Poole (2010) National Action Plans for social inclusion and A8 migrants: The case of the Roma in Scotland Set in the context of EU enlargement and inclusion policy, Poole (2010) examines the exclusion and marginalisation experienced by Roma migrants in Scotland. The author argues that Roma exclusion will continue while legislative and structural barriers persist. These barriers prohibit full participation in Scottish society and prevent Roma from making a full social contribution. These obstacles are compounded further by evident discrimination and racism, which inhibits policy implementation and prevents service providers from meeting the welfare needs of Scotland’s Roma community. These factors also negatively impact community cohesion. See also Poole and Adamson (2008) for a Glasgow based study of the Roma community, Scottish Government (2013b) for their review of equality and ethnicity in Scotland, Bromley et al. (2007) on research which asked participants in Scotland about their attitudes to discrimination, and for a study of Scottish public attitudes towards migration see McCollum et al. (2014). De Lima (2012) discusses migration, equality and discrimination within the context of social justice. Read More Visit site £ EU Scotland Journal article
Smyth and Kum (2010) 'When they don't use it they will lose it': Professionals, deprofessionalization and reprofessionalization: The case of refugee teachers in Scotland This study by Smyth and Kum (2010) examines the issues faced by teachers who are either refugees or seeking asylum in Scotland. The research delivers a valuable insight into their attempts to re-enter the teaching profession in Scotland. The study investigates barriers and discrimination faced by refugee teachers. Notably, barriers are more prevalent for teachers seeking asylum as they are prohibited from undertaking paid employment. The study also highlights the difficulties encountered, and support required, by some refugee teachers attempting to complete the General Teaching Council for Scotland registration process. The authors draw attention to the fact that many refugees, despite being well educated, are often only able to secure unskilled employment. Their access to their profession is impeded and this impacts on refugee teachers’ integration into Scottish society. Also, such impediment deprives Scotland of a diverse teaching cohort. The study’s findings have clear implications for refugees from other professional backgrounds both in Scotland and elsewhere. Also see the report on the same topic by RITeS (2008). Read More Visit site £ Asylum seeker, Refugee Scotland Journal article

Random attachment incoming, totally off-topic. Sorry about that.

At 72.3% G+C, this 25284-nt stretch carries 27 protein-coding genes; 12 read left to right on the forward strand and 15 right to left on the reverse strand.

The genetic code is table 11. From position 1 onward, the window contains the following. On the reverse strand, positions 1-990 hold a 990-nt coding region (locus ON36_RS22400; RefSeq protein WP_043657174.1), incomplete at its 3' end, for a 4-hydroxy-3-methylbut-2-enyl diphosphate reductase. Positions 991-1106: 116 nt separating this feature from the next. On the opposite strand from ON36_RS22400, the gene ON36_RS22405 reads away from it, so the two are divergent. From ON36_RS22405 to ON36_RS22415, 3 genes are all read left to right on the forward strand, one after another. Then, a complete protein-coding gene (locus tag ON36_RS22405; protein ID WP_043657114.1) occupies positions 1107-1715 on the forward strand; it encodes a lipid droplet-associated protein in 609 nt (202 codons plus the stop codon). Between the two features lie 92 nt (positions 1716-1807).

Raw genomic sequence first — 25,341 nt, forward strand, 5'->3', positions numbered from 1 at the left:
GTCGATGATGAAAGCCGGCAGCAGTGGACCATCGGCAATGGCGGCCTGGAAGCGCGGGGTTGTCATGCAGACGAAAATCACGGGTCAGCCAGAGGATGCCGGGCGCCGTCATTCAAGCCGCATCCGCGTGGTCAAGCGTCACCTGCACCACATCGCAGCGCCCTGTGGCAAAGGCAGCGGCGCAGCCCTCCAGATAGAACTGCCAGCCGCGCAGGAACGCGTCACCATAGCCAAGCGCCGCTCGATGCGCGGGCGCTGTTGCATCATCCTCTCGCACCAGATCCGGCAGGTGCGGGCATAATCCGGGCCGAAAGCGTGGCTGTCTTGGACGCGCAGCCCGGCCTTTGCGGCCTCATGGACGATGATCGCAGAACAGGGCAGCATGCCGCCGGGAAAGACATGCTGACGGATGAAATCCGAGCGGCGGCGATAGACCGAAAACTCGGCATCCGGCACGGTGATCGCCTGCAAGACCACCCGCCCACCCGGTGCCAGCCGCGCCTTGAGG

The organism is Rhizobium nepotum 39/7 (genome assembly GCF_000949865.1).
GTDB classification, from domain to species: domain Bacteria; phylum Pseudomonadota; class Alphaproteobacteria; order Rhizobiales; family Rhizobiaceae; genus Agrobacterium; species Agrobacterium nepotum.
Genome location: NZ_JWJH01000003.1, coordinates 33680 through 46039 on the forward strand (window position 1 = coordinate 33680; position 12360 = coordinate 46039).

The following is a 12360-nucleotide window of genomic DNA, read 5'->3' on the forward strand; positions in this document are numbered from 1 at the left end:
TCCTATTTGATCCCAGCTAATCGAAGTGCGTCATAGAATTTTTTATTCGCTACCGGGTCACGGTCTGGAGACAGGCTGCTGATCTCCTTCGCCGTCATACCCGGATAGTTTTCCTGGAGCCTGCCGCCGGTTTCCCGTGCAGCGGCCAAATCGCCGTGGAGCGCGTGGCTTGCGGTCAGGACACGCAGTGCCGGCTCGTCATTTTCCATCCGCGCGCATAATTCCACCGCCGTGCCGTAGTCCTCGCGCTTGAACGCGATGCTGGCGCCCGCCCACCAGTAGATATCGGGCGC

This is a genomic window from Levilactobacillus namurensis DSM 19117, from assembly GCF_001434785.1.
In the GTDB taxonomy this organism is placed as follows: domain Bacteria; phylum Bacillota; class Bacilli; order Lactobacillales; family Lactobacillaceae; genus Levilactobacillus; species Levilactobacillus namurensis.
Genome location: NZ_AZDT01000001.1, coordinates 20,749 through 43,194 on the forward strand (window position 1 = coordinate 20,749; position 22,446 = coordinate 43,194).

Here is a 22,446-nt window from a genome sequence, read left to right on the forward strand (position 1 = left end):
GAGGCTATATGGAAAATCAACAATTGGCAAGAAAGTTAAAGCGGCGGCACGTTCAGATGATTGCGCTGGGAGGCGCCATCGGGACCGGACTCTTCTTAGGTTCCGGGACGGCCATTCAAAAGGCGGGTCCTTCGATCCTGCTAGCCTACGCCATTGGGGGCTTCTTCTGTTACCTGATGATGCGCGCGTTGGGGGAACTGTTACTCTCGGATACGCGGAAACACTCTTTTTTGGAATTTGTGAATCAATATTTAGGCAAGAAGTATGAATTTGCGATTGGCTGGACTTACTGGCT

Worth et al. (2009) Vulnerability and access to care for South Asian Sikh and Muslim patients with life limiting illness in Scotland: Prospective longitudinal qualitative study Worth et al. (2009) outline their longitudinal study which attempts to understand the difficulties that Muslim South Asian and Sikh patients suffering from life limiting illnesses encounter when accessing services in Scotland. The study also proposes potential solutions for some of the obstacles identified. The study revealed a number of problematic areas. These included an apparent lack of culturally appropriate care, services constrained by resource issues and incidences of both racial and religious discrimination. Those found to be most vulnerable were more recent arrivals with limited command of English or no family advocate. Notably, the South Asian and Sikh community only has limited awareness of the function of hospices and associated services. Although the study recognises that robust diversity policies are in place in Scotland, Worth et al. (2009) stress the necessity for active case management and a focus on ethnic minority needs. These steps are needed in order to meet the required provision of palliative care for all South Asian Sikh and Muslim patients, providing them with full access to high quality end-of-life care. Read More Visit site Free Scotland Journal article